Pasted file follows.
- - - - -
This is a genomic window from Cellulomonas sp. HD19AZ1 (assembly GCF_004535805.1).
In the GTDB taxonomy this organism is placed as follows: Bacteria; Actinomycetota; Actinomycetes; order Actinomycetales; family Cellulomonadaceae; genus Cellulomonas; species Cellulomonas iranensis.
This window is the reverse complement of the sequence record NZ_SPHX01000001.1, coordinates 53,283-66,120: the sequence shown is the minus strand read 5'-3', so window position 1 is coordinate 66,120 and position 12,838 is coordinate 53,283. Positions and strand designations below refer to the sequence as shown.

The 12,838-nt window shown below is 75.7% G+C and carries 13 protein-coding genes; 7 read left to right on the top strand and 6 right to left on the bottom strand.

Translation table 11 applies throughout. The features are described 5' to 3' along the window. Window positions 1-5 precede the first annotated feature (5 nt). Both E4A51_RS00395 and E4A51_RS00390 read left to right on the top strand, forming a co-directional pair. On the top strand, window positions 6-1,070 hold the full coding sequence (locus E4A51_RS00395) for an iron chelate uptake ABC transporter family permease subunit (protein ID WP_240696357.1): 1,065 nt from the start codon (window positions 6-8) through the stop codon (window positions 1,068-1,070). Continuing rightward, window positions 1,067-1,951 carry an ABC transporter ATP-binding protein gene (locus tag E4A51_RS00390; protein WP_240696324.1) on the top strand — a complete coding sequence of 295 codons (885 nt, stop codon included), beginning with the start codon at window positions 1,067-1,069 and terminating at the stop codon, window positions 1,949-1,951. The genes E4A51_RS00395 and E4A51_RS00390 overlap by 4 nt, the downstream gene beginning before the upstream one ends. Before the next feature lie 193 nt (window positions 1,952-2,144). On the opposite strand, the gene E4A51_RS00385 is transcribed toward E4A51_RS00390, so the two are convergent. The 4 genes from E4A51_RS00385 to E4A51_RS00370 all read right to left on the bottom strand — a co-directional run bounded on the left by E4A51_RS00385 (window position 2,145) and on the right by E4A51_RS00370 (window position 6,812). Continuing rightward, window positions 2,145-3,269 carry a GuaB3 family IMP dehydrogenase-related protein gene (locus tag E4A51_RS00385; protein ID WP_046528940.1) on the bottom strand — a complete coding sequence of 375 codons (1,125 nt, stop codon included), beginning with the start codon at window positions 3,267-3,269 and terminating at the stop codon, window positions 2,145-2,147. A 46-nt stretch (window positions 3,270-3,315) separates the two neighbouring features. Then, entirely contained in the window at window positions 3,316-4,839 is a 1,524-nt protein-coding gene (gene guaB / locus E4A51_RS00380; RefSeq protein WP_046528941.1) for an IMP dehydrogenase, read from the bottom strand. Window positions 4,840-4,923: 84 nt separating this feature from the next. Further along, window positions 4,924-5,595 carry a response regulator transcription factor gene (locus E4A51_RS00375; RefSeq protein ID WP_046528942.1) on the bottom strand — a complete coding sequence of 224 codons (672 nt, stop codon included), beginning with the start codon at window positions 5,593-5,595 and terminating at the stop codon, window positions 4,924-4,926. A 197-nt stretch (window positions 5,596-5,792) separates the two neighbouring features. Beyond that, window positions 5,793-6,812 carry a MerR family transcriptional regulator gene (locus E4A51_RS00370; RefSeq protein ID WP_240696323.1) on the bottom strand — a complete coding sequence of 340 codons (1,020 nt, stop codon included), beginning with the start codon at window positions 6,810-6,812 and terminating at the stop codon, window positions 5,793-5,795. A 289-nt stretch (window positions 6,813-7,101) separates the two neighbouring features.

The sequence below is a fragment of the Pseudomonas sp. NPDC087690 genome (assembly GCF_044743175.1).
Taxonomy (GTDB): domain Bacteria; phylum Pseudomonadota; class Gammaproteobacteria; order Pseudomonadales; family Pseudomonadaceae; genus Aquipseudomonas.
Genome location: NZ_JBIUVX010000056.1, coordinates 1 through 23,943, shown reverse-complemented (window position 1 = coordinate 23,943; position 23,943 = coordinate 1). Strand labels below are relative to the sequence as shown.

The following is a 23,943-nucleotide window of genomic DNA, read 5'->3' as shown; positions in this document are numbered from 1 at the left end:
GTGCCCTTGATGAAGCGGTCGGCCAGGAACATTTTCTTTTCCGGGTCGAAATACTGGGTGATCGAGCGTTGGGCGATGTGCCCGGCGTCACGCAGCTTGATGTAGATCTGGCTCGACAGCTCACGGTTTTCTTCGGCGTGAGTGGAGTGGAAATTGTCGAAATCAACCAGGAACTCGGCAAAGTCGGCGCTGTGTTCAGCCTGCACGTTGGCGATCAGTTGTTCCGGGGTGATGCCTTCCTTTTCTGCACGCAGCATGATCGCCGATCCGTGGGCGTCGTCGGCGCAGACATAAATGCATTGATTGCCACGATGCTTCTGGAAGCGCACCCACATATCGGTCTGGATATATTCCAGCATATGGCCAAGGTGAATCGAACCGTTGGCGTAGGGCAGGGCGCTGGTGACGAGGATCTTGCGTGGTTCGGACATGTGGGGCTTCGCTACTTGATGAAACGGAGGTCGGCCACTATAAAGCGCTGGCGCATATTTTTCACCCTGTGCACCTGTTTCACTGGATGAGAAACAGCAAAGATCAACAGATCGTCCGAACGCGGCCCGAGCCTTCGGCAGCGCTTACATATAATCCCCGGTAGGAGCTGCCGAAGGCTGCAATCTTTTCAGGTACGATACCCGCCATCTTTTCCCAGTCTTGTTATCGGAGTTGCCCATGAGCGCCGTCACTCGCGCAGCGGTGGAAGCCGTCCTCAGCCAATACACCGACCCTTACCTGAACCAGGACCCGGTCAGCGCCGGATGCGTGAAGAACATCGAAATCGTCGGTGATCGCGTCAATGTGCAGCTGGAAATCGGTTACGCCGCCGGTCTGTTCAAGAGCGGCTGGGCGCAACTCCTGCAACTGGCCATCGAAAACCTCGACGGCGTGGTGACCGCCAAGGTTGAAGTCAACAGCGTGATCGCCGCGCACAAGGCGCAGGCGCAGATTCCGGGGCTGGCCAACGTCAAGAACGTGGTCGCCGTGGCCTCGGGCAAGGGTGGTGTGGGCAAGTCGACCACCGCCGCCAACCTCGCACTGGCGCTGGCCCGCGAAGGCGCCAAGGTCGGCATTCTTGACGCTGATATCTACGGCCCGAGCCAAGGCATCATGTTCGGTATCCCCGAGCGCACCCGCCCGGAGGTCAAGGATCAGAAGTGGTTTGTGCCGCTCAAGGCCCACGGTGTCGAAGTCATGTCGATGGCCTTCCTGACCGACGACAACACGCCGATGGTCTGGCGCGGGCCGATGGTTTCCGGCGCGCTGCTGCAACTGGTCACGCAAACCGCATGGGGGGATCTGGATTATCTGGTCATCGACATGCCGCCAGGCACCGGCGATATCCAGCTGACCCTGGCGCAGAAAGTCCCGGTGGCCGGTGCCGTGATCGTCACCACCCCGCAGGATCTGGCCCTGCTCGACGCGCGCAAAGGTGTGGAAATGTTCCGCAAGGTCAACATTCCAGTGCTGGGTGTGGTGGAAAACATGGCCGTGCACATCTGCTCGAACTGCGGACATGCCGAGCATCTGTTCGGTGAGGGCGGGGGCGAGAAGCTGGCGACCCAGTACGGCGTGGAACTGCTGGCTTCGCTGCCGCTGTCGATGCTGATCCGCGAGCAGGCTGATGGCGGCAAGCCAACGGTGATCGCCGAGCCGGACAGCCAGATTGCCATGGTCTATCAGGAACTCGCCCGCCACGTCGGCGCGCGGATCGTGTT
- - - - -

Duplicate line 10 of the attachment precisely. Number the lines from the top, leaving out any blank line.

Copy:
GTGCCCTTGATGAAGCGGTCGGCCAGGAACATTTTCTTTTCCGGGTCGAAATACTGGGTGATCGAGCGTTGGGCGATGTGCCCGGCGTCACGCAGCTTGATGTAGATCTGGCTCGACAGCTCACGGTTTTCTTCGGCGTGAGTGGAGTGGAAATTGTCGAAATCAACCAGGAACTCGGCAAAGTCGGCGCTGTGTTCAGCCTGCACGTTGGCGATCAGTTGTTCCGGGGTGATGCCTTCCTTTTCTGCACGCAGCATGATCGCCGATCCGTGGGCGTCGTCGGCGCAGACATAAATGCATTGATTGCCACGATGCTTCTGGAAGCGCACCCACATATCGGTCTGGATATATTCCAGCATATGGCCAAGGTGAATCGAACCGTTGGCGTAGGGCAGGGCGCTGGTGACGAGGATCTTGCGTGGTTCGGACATGTGGGGCTTCGCTACTTGATGAAACGGAGGTCGGCCACTATAAAGCGCTGGCGCATATTTTTCACCCTGTGCACCTGTTTCACTGGATGAGAAACAGCAAAGATCAACAGATCGTCCGAACGCGGCCCGAGCCTTCGGCAGCGCTTACATATAATCCCCGGTAGGAGCTGCCGAAGGCTGCAATCTTTTCAGGTACGATACCCGCCATCTTTTCCCAGTCTTGTTATCGGAGTTGCCCATGAGCGCCGTCACTCGCGCAGCGGTGGAAGCCGTCCTCAGCCAATACACCGACCCTTACCTGAACCAGGACCCGGTCAGCGCCGGATGCGTGAAGAACATCGAAATCGTCGGTGATCGCGTCAATGTGCAGCTGGAAATCGGTTACGCCGCCGGTCTGTTCAAGAGCGGCTGGGCGCAACTCCTGCAACTGGCCATCGAAAACCTCGACGGCGTGGTGACCGCCAAGGTTGAAGTCAACAGCGTGATCGCCGCGCACAAGGCGCAGGCGCAGATTCCGGGGCTGGCCAACGTCAAGAACGTGGTCGCCGTGGCCTCGGGCAAGGGTGGTGTGGGCAAGTCGACCACCGCCGCCAACCTCGCACTGGCGCTGGCCCGCGAAGGCGCCAAGGTCGGCATTCTTGACGCTGATATCTACGGCCCGAGCCAAGGCATCATGTTCGGTATCCCCGAGCGCACCCGCCCGGAGGTCAAGGATCAGAAGTGGTTTGTGCCGCTCAAGGCCCACGGTGTCGAAGTCATGTCGATGGCCTTCCTGACCGACGACAACACGCCGATGGTCTGGCGCGGGCCGATGGTTTCCGGCGCGCTGCTGCAACTGGTCACGCAAACCGCATGGGGGGATCTGGATTATCTGGTCATCGACATGCCGCCAGGCACCGGCGATATCCAGCTGACCCTGGCGCAGAAAGTCCCGGTGGCCGGTGCCGTGATCGTCACCACCCCGCAGGATCTGGCCCTGCTCGACGCGCGCAAAGGTGTGGAAATGTTCCGCAAGGTCAACATTCCAGTGCTGGGTGTGGTGGAAAACATGGCCGTGCACATCTGCTCGAACTGCGGACATGCCGAGCATCTGTTCGGTGAGGGCGGGGGCGAGAAGCTGGCGACCCAGTACGGCGTGGAACTGCTGGCTTCGCTGCCGCTGTCGATGCTGATCCGCGAGCAGGCTGATGGCGGCAAGCCAACGGTGATCGCCGAGCCGGACAGCCAGATTGCCATGGTCTATCAGGAACTCGCCCGCCACGTCGGCGCGCGGATCGTGTT